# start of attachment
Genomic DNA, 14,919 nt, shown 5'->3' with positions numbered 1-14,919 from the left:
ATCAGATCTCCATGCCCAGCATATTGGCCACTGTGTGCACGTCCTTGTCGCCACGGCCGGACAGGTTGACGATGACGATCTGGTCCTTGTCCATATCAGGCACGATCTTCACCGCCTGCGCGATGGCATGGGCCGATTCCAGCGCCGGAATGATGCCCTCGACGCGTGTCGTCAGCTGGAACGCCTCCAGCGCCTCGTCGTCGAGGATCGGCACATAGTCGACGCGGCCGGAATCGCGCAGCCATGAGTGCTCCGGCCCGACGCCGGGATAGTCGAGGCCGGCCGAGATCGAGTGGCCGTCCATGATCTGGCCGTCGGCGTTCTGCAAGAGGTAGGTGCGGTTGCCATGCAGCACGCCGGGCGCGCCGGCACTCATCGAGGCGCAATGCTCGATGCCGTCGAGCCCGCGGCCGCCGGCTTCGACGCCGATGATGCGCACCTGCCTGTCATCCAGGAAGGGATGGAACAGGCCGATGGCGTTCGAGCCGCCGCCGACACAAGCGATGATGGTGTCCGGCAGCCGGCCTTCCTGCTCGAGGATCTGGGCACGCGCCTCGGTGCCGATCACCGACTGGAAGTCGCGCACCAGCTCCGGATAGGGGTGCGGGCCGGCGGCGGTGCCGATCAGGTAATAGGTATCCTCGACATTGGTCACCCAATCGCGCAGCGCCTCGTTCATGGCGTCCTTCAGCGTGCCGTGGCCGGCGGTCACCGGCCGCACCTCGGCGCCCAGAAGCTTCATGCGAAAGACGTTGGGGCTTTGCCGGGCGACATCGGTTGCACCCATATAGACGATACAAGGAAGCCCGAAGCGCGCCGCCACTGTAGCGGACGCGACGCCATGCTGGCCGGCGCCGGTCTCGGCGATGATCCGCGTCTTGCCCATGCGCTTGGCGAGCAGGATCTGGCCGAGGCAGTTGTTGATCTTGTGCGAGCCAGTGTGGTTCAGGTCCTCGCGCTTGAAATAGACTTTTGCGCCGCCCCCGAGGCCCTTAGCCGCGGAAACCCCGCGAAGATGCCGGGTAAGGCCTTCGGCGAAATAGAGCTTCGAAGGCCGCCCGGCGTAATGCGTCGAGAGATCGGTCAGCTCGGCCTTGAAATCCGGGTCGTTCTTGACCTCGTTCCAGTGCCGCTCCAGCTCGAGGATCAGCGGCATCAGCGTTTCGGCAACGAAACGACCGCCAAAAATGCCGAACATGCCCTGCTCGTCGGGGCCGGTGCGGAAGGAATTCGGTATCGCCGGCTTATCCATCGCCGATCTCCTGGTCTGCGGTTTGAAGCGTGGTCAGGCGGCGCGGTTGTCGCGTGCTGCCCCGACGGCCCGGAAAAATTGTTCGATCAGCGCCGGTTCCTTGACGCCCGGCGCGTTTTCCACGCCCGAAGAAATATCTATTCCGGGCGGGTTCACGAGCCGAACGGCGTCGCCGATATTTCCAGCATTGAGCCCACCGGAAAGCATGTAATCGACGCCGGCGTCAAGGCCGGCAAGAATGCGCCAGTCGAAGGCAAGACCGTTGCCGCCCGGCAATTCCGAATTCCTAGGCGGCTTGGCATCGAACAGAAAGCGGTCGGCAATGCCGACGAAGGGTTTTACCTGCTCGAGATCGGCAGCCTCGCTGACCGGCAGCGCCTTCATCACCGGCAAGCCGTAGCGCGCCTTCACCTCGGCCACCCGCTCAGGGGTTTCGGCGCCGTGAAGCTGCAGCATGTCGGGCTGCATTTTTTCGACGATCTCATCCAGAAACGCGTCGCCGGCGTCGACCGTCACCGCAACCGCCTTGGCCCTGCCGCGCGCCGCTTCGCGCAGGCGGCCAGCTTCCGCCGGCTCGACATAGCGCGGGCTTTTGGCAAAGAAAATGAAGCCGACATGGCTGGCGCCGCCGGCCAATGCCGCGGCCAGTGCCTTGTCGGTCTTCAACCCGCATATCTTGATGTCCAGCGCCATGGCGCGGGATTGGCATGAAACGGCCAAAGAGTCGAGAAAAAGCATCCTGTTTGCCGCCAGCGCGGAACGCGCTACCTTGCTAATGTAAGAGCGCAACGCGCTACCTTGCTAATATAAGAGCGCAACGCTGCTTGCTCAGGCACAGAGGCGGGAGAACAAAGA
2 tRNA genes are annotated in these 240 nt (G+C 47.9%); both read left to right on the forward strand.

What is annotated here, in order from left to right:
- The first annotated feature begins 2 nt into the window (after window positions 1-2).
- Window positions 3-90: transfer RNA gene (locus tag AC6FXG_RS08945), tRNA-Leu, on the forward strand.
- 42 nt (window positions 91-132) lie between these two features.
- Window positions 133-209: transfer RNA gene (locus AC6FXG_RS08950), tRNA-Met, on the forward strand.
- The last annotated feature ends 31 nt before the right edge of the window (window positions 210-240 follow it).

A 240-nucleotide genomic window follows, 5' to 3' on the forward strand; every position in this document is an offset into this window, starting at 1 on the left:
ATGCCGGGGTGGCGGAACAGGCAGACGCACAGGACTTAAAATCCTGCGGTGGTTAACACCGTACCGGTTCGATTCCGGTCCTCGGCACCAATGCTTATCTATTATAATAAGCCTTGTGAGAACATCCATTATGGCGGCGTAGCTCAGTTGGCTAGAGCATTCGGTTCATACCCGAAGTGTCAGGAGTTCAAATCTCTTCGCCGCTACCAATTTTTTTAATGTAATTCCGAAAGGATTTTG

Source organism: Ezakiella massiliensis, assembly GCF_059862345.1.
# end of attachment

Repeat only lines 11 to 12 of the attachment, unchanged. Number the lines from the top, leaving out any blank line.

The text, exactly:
ATGCCGGGGTGGCGGAACAGGCAGACGCACAGGACTTAAAATCCTGCGGTGGTTAACACCGTACCGGTTCGATTCCGGTCCTCGGCACCAATGCTTATCTATTATAATAAGCCTTGTGAGAACATCCATTATGGCGGCGTAGCTCAGTTGGCTAGAGCATTCGGTTCATACCCGAAGTGTCAGGAGTTCAAATCTCTTCGCCGCTACCAATTTTTTTAATGTAATTCCGAAAGGATTTTG

Source organism: Ezakiella massiliensis, assembly GCF_059862345.1.